Furthermore, with the development of social media, and the increasing inter-connectedness through smart phones, computers, and other wireless media, the spread of revenge pornography is akin to the effects of having a bonfire in a dry forest – the moment it is lit, it is out of the starter’s control, and the fire has spread beyond what can be contained and continues to spread until irreparable damage has occurred. But in the case of revenge pornography, the damage does not occur to the person who released it; when these videos make it online, they are always done so under an alias, via a VPN (virtual proxy network), and can ensure their work is wholly untraceable. The damage is done to the person whose face and body is on the screen for the world to see. Their self-esteem and most importantly, their dignity is bared against their will, and no one deserves that. The psychological damage that can stem from that can easily result are harmful at best, and tragic at worst. According to cybercivilrights.org, 51% of revenge pornography victims cited struggling with suicidal ideation. The consequences don’t stop at personal harm, however – personal relationships, professional opportunities and occupations, as well as just the ability to simply exist as the identity the victim has known themselves as their whole life are put at risk when the power is taken from. This damage cannot be undone, but increasing the standards of the laws across the United States as a whole can help ensure some semblance of closure is felt when their cases are heard in a court of law, or better yet – to ensure that the perpetrator doesn’t commit the crime to begin with, that the penalties can serve as a deterrent rather than a reactive force.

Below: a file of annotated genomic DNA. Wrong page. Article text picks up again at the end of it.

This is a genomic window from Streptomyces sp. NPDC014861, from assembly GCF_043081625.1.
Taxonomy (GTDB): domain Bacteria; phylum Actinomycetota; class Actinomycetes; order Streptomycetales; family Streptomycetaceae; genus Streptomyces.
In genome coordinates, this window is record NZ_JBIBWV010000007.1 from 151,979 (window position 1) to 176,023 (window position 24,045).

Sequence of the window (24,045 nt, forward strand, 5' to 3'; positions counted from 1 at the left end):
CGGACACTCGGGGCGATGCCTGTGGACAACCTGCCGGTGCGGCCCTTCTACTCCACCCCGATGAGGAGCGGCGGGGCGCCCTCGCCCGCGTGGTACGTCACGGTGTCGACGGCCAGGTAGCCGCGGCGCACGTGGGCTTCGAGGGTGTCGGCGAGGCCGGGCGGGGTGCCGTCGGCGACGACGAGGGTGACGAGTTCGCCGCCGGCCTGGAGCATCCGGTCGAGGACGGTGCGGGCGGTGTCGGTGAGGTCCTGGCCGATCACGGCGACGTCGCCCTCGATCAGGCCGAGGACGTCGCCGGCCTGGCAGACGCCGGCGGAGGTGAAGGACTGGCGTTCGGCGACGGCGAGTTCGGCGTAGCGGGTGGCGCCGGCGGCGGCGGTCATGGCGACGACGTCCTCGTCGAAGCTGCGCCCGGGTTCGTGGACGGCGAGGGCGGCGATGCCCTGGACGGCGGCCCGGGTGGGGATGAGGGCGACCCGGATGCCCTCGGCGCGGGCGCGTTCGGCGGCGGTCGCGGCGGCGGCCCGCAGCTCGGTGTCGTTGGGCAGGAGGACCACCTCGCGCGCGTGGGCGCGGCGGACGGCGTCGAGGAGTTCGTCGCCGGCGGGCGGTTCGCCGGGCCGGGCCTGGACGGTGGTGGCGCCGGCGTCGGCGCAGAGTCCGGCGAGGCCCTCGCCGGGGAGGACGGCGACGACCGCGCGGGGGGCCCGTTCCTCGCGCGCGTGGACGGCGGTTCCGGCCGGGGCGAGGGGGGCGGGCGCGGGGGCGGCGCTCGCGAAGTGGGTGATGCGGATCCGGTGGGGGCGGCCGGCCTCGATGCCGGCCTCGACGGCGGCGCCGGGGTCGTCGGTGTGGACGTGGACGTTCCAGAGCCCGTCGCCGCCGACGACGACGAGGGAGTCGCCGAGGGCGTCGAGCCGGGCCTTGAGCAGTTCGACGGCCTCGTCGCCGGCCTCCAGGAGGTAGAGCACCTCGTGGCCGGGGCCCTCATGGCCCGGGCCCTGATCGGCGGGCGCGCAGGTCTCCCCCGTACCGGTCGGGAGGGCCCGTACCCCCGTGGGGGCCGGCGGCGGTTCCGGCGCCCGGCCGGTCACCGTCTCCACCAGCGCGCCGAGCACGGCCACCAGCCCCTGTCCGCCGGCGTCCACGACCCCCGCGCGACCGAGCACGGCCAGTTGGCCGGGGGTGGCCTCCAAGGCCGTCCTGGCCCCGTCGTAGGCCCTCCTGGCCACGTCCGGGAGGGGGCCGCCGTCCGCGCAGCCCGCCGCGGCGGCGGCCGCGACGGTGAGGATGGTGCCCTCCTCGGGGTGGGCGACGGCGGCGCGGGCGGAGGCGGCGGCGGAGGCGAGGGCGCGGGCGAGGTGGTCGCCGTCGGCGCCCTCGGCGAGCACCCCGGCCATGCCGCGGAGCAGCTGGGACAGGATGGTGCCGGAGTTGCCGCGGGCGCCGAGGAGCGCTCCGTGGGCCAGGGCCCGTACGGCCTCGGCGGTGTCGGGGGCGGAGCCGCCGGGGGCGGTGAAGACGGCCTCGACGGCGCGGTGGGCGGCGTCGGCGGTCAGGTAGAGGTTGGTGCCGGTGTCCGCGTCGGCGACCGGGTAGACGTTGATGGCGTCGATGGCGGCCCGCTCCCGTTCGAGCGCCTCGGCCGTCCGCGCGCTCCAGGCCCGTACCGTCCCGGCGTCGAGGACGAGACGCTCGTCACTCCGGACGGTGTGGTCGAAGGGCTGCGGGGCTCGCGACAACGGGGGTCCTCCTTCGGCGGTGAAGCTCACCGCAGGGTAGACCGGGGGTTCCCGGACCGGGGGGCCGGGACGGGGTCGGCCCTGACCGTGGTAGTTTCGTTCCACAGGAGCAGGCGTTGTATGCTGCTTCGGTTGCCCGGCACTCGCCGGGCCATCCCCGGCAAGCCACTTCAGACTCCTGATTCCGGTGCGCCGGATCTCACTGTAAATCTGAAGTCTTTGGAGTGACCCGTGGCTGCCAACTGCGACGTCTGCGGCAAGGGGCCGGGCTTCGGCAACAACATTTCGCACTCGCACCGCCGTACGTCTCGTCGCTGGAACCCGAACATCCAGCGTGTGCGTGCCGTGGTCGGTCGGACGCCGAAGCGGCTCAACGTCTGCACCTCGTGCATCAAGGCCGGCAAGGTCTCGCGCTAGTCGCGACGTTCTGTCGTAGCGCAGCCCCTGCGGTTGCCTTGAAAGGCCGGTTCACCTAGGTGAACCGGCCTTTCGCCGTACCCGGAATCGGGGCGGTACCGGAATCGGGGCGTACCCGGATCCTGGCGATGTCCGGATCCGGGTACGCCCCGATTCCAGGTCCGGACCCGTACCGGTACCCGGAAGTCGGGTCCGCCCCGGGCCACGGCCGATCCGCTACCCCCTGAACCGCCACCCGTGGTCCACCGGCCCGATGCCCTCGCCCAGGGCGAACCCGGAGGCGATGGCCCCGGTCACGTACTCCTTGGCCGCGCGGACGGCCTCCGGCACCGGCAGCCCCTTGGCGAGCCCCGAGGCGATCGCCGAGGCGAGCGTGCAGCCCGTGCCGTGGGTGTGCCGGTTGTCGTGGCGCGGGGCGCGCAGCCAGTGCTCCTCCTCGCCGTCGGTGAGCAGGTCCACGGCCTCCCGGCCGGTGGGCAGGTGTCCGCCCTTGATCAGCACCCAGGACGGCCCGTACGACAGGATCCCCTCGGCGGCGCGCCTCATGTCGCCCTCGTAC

About our scholarship winner
“In a country where we’re all taught to only look out for ourselves, I want to teach others to not be afraid to look out for someone else, too.”
– Dominique Roberts
Dominique Roberts is a 29-year-old disabled veteran of the United States Air Force. While on active duty, she was a Nuclear Weapons Technician, and she’s currently a Technical Order Publication Specialist where she writes and edits the very manuals she used to follow as a maintainer for our nation’s nuclear stockpile. She lives in Rio Rancho, New Mexico with her 3 dogs and 1 cat.
Following her time in service, Dominique has embraced some wildly varying interests. She discovered a newfound love of 3D printing (after receiving a 3D printer as a gift), and she knew she wanted to help her fellow veterans long-term. Finally, one day it dawned on her that the best way to do this was to return to school for her bachelor’s degree in Biology (followed by a Master’s degree) in order to become a practitioner in Prosthetics and Orthotics. She also wants to fabricate modern, electronic, custom prosthetic and orthotic devices for veterans using 3D printing and additive manufacturing based on their lifestyle needs and personalities (with no financial burden on them if they’re unable to pay).
Dominique believes that the current VA healthcare system isn’t able to meet the demands of disabled veterans in this area (or most other realms) of veteran needs, even as we have more service members returning daily from active duty. Though this doesn’t address all the needs that all veterans have, it is the way that she is best equipped to help by way of her knowledge and skillsets.
In her own diagnosis with disability following service, Dominique has gained something she never expected – a greater sense of empathy towards others as a whole.
Do you have what it takes to win our next scholarship essay contest?
While this scholarship contest has ended, our firm is committed to offering scholarships to eligible college students. We invite you to visit our Scholarship page to see when the next contest will start and find out how to participate.
If you have any questions about the essay requirements or the selection process, feel free to contact us.